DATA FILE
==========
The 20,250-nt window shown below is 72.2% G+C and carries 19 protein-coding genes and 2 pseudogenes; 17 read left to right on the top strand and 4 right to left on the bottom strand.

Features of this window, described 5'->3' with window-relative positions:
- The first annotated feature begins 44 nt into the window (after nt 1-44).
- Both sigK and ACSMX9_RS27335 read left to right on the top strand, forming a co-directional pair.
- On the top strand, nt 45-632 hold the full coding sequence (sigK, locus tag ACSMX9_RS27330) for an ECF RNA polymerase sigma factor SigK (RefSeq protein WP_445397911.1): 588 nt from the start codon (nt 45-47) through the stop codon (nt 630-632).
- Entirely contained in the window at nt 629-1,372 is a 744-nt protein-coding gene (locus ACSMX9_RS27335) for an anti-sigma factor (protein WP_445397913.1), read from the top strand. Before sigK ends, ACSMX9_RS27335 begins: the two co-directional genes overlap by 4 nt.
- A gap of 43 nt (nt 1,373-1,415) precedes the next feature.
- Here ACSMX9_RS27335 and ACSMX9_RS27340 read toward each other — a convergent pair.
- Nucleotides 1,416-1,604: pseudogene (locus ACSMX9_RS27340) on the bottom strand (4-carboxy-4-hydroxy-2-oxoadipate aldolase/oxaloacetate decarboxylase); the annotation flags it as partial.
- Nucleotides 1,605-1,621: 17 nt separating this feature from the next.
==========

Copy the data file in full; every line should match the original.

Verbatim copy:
The 20,250-nt window shown below is 72.2% G+C and carries 19 protein-coding genes and 2 pseudogenes; 17 read left to right on the top strand and 4 right to left on the bottom strand.

Features of this window, described 5'->3' with window-relative positions:
- The first annotated feature begins 44 nt into the window (after nt 1-44).
- Both sigK and ACSMX9_RS27335 read left to right on the top strand, forming a co-directional pair.
- On the top strand, nt 45-632 hold the full coding sequence (sigK, locus tag ACSMX9_RS27330) for an ECF RNA polymerase sigma factor SigK (RefSeq protein WP_445397911.1): 588 nt from the start codon (nt 45-47) through the stop codon (nt 630-632).
- Entirely contained in the window at nt 629-1,372 is a 744-nt protein-coding gene (locus ACSMX9_RS27335) for an anti-sigma factor (protein WP_445397913.1), read from the top strand. Before sigK ends, ACSMX9_RS27335 begins: the two co-directional genes overlap by 4 nt.
- A gap of 43 nt (nt 1,373-1,415) precedes the next feature.
- Here ACSMX9_RS27335 and ACSMX9_RS27340 read toward each other — a convergent pair.
- Nucleotides 1,416-1,604: pseudogene (locus ACSMX9_RS27340) on the bottom strand (4-carboxy-4-hydroxy-2-oxoadipate aldolase/oxaloacetate decarboxylase); the annotation flags it as partial.
- Nucleotides 1,605-1,621: 17 nt separating this feature from the next.